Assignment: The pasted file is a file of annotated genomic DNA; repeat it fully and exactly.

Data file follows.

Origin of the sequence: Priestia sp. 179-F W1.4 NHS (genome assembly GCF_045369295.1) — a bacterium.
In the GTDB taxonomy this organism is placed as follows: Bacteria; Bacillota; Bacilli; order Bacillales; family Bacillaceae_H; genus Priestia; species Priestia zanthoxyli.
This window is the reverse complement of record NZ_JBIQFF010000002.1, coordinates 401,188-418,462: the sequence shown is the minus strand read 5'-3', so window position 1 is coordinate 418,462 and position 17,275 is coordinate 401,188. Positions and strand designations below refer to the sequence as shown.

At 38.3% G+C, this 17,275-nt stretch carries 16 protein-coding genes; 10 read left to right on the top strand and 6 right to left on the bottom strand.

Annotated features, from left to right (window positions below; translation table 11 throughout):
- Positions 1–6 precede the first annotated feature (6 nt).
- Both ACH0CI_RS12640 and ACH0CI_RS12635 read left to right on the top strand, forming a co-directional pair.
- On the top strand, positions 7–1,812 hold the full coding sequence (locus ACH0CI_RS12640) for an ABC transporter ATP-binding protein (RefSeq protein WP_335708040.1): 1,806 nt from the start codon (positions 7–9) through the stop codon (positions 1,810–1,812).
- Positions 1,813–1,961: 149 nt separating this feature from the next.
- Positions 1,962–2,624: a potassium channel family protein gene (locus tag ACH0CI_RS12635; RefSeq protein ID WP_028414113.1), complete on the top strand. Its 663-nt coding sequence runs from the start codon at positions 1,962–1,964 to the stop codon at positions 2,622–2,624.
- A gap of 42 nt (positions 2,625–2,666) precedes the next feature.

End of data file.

Origin of the sequence: Priestia sp. 179-F W1.4 NHS (genome assembly GCF_045369295.1) — a bacterium.
In the GTDB taxonomy this organism is placed as follows: Bacteria; Bacillota; Bacilli; order Bacillales; family Bacillaceae_H; genus Priestia; species Priestia zanthoxyli.
This window is the reverse complement of record NZ_JBIQFF010000002.1, coordinates 401,188-418,462: the sequence shown is the minus strand read 5'-3', so window position 1 is coordinate 418,462 and position 17,275 is coordinate 401,188. Positions and strand designations below refer to the sequence as shown.

At 38.3% G+C, this 17,275-nt stretch carries 16 protein-coding genes; 10 read left to right on the top strand and 6 right to left on the bottom strand.

Annotated features, from left to right (window positions below; translation table 11 throughout):
- Positions 1–6 precede the first annotated feature (6 nt).
- Both ACH0CI_RS12640 and ACH0CI_RS12635 read left to right on the top strand, forming a co-directional pair.
- On the top strand, positions 7–1,812 hold the full coding sequence (locus ACH0CI_RS12640) for an ABC transporter ATP-binding protein (RefSeq protein WP_335708040.1): 1,806 nt from the start codon (positions 7–9) through the stop codon (positions 1,810–1,812).
- Positions 1,813–1,961: 149 nt separating this feature from the next.
- Positions 1,962–2,624: a potassium channel family protein gene (locus tag ACH0CI_RS12635; RefSeq protein ID WP_028414113.1), complete on the top strand. Its 663-nt coding sequence runs from the start codon at positions 1,962–1,964 to the stop codon at positions 2,622–2,624.
- A gap of 42 nt (positions 2,625–2,666) precedes the next feature.